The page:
12. These are two separate reporting requirements: (1) Releases must be reported under the Environment Act, section VI. In particular, section 69 sets out who, when, and how you are required to report such releases. Regulations that describe the requirements for reportable releases are known as the environmental emergency regulations. (2) Contaminated sites must be reported as set out in regulations made under part VIII of the Environment Act. The reporting requirements for the identification and notification of contaminated sites are contained within the contaminated sites regulations and supporting protocols.

  13. What are the key differences between requirements to report releases and contaminated sites? view answer
  14. The key differences are with who must report and when: (1) Releases must be reported immediately by any person who discovers or becomes aware of the release. See the environment act and environmental emergency regulations for those reportable releases defined within the regulation. (2) Contaminated sites must be reported once it is determined that the release has caused contamination exceeding applicable standards, and other factors such as the type of soil, land use, groundwater use, and the chemical or compound. Full details on the triggers for reporting are described in the notification of contamination protocol. The person reporting would be a site professional, owner, or other person responsible for a contaminated site.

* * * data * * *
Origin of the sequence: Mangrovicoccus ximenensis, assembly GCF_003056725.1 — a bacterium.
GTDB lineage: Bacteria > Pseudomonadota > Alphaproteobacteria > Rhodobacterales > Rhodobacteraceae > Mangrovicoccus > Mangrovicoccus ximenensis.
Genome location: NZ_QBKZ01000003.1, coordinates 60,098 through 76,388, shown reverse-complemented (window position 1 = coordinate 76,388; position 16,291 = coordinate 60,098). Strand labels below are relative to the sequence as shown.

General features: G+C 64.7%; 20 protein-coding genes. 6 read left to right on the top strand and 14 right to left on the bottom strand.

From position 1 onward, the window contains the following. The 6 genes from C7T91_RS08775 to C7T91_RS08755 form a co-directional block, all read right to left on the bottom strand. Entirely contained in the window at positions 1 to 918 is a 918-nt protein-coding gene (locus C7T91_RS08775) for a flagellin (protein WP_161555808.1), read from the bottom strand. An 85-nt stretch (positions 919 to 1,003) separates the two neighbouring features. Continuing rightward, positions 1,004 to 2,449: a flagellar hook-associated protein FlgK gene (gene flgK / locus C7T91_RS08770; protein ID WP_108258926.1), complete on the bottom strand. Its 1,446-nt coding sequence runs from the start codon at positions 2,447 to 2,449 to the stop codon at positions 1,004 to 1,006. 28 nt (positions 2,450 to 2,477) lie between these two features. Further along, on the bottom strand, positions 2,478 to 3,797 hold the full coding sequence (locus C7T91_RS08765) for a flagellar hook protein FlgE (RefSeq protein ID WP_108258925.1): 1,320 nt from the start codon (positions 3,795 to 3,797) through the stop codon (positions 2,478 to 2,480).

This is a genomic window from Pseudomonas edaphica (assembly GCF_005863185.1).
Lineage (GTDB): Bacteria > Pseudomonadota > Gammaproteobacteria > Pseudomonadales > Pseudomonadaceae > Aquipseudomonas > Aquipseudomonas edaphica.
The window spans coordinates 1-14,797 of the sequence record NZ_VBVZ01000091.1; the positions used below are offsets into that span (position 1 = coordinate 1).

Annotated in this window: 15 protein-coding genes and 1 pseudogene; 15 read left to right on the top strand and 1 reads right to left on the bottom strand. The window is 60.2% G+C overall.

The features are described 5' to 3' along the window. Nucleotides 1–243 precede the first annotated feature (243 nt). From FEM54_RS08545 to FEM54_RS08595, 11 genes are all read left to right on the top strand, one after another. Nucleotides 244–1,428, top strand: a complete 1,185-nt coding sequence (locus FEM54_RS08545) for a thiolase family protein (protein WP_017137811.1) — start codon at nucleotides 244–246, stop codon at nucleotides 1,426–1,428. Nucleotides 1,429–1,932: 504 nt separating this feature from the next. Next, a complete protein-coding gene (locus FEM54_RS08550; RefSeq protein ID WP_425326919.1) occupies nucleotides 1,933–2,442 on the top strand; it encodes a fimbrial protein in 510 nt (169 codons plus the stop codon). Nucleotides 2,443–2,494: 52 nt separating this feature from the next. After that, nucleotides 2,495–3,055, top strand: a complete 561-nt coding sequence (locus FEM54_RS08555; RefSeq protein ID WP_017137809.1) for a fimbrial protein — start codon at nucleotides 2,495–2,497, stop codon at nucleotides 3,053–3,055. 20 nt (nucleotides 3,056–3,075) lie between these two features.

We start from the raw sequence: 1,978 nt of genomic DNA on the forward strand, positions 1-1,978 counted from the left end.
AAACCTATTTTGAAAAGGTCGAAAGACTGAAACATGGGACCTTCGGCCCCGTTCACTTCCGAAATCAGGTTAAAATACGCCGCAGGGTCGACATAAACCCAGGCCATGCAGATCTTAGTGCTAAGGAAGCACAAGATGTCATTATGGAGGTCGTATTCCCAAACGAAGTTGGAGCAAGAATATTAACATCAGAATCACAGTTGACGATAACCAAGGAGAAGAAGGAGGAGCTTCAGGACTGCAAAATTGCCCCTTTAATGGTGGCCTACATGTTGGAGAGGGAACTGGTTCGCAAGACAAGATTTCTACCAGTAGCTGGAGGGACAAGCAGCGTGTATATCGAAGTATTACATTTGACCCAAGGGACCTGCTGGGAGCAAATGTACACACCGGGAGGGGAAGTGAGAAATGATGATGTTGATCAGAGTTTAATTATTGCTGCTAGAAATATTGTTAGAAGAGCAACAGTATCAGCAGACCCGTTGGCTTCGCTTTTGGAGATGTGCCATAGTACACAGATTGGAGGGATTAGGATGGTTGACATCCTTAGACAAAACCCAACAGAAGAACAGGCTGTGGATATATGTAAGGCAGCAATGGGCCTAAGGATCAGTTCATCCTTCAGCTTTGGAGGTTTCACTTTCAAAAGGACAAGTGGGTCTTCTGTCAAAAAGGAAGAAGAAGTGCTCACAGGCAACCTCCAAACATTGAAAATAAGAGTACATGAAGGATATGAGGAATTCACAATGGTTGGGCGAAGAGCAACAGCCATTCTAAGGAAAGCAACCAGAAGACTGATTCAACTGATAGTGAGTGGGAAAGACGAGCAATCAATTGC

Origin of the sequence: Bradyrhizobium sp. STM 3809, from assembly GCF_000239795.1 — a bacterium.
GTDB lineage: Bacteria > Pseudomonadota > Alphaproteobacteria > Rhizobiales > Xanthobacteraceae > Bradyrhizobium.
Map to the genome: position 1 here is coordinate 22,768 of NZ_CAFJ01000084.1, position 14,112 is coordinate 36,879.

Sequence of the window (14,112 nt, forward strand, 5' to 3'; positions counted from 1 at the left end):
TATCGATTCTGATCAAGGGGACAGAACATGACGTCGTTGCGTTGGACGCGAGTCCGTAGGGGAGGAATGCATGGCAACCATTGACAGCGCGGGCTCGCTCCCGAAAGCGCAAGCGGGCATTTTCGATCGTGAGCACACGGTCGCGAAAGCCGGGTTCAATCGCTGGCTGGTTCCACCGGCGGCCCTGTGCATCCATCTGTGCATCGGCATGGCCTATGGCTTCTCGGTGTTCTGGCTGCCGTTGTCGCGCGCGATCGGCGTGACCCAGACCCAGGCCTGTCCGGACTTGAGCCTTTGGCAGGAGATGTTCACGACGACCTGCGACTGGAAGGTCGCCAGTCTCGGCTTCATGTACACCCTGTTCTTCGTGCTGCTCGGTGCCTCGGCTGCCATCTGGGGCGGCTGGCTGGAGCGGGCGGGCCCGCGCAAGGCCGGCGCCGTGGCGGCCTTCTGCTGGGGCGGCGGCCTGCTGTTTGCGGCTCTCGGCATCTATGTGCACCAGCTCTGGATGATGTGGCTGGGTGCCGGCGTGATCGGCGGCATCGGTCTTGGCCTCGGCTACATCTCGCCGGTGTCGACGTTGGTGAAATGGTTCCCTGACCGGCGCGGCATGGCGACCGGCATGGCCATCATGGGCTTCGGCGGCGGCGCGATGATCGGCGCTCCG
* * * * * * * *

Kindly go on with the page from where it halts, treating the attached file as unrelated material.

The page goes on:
15. What are key similarities between requirements to report releases and contaminated sites? view answer
  16. Both have requirements for verbal reporting: the environmental emergency regulations for verbal reporting of releases and the contaminated sites regulations for verbal reporting of free product. Common verbally reportable releases are petroleum fuels, which can sometimes create free product. The notification of contamination protocol in section 4 explains the relationship in reporting releases under the environmental emergency regulations and free product under the contaminated sites regulations.

  17. What are the requirements of site professionals to report under the contaminated sites regulations? view answer